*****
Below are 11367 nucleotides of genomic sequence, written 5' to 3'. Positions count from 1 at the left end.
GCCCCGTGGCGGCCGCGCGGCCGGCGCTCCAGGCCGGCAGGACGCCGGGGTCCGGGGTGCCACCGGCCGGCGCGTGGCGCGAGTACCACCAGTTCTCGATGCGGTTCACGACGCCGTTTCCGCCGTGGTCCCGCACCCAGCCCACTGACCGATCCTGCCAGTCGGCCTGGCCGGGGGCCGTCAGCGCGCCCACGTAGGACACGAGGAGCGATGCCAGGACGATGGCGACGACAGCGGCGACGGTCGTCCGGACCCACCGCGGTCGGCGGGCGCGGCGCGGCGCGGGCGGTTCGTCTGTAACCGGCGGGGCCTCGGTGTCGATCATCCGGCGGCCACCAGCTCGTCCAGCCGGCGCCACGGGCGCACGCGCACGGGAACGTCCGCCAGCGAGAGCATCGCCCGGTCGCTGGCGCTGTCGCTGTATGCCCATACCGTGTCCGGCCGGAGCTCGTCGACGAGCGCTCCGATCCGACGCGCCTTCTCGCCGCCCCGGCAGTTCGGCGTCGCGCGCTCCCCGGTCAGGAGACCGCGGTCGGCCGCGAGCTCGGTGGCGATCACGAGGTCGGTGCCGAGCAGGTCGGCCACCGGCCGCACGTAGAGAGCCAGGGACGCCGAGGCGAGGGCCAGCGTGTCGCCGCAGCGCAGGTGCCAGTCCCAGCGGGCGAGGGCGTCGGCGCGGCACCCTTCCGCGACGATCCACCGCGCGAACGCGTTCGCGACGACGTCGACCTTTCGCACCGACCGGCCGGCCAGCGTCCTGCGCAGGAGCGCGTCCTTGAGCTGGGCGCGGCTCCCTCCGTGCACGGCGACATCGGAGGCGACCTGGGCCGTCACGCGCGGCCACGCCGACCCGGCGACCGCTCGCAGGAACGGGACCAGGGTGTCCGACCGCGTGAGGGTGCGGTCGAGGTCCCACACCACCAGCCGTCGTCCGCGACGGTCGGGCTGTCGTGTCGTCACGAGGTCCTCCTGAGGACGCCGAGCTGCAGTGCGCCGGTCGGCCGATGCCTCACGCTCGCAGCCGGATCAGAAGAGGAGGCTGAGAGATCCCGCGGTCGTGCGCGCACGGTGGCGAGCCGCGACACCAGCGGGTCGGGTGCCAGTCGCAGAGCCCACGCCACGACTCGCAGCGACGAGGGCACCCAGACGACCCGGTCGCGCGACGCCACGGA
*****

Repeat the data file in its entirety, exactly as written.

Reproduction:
Below are 11367 nucleotides of genomic sequence, written 5' to 3'. Positions count from 1 at the left end.
GCCCCGTGGCGGCCGCGCGGCCGGCGCTCCAGGCCGGCAGGACGCCGGGGTCCGGGGTGCCACCGGCCGGCGCGTGGCGCGAGTACCACCAGTTCTCGATGCGGTTCACGACGCCGTTTCCGCCGTGGTCCCGCACCCAGCCCACTGACCGATCCTGCCAGTCGGCCTGGCCGGGGGCCGTCAGCGCGCCCACGTAGGACACGAGGAGCGATGCCAGGACGATGGCGACGACAGCGGCGACGGTCGTCCGGACCCACCGCGGTCGGCGGGCGCGGCGCGGCGCGGGCGGTTCGTCTGTAACCGGCGGGGCCTCGGTGTCGATCATCCGGCGGCCACCAGCTCGTCCAGCCGGCGCCACGGGCGCACGCGCACGGGAACGTCCGCCAGCGAGAGCATCGCCCGGTCGCTGGCGCTGTCGCTGTATGCCCATACCGTGTCCGGCCGGAGCTCGTCGACGAGCGCTCCGATCCGACGCGCCTTCTCGCCGCCCCGGCAGTTCGGCGTCGCGCGCTCCCCGGTCAGGAGACCGCGGTCGGCCGCGAGCTCGGTGGCGATCACGAGGTCGGTGCCGAGCAGGTCGGCCACCGGCCGCACGTAGAGAGCCAGGGACGCCGAGGCGAGGGCCAGCGTGTCGCCGCAGCGCAGGTGCCAGTCCCAGCGGGCGAGGGCGTCGGCGCGGCACCCTTCCGCGACGATCCACCGCGCGAACGCGTTCGCGACGACGTCGACCTTTCGCACCGACCGGCCGGCCAGCGTCCTGCGCAGGAGCGCGTCCTTGAGCTGGGCGCGGCTCCCTCCGTGCACGGCGACATCGGAGGCGACCTGGGCCGTCACGCGCGGCCACGCCGACCCGGCGACCGCTCGCAGGAACGGGACCAGGGTGTCCGACCGCGTGAGGGTGCGGTCGAGGTCCCACACCACCAGCCGTCGTCCGCGACGGTCGGGCTGTCGTGTCGTCACGAGGTCCTCCTGAGGACGCCGAGCTGCAGTGCGCCGGTCGGCCGATGCCTCACGCTCGCAGCCGGATCAGAAGAGGAGGCTGAGAGATCCCGCGGTCGTGCGCGCACGGTGGCGAGCCGCGACACCAGCGGGTCGGGTGCCAGTCGCAGAGCCCACGCCACGACTCGCAGCGACGAGGGCACCCAGACGACCCGGTCGCGCGACGCCACGGA